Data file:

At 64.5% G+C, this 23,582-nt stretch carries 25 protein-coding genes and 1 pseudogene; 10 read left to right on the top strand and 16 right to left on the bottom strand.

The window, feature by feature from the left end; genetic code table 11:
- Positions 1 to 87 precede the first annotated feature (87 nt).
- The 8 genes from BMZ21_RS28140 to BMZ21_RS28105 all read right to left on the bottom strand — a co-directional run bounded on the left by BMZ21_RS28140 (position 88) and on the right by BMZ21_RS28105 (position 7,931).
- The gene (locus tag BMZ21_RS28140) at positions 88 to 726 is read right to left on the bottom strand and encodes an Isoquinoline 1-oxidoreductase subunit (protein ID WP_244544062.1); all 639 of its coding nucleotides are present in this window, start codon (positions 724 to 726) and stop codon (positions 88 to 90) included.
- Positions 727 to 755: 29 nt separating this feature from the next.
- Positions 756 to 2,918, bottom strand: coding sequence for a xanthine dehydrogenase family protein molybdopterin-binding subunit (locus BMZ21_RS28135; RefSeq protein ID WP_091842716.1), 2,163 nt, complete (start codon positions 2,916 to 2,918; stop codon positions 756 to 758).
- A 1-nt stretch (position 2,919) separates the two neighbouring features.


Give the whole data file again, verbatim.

At 64.5% G+C, this 23,582-nt stretch carries 25 protein-coding genes and 1 pseudogene; 10 read left to right on the top strand and 16 right to left on the bottom strand.

The window, feature by feature from the left end; genetic code table 11:
- Positions 1 to 87 precede the first annotated feature (87 nt).
- The 8 genes from BMZ21_RS28140 to BMZ21_RS28105 all read right to left on the bottom strand — a co-directional run bounded on the left by BMZ21_RS28140 (position 88) and on the right by BMZ21_RS28105 (position 7,931).
- The gene (locus tag BMZ21_RS28140) at positions 88 to 726 is read right to left on the bottom strand and encodes an Isoquinoline 1-oxidoreductase subunit (protein ID WP_244544062.1); all 639 of its coding nucleotides are present in this window, start codon (positions 724 to 726) and stop codon (positions 88 to 90) included.
- Positions 727 to 755: 29 nt separating this feature from the next.
- Positions 756 to 2,918, bottom strand: coding sequence for a xanthine dehydrogenase family protein molybdopterin-binding subunit (locus BMZ21_RS28135; RefSeq protein ID WP_091842716.1), 2,163 nt, complete (start codon positions 2,916 to 2,918; stop codon positions 756 to 758).
- A 1-nt stretch (position 2,919) separates the two neighbouring features.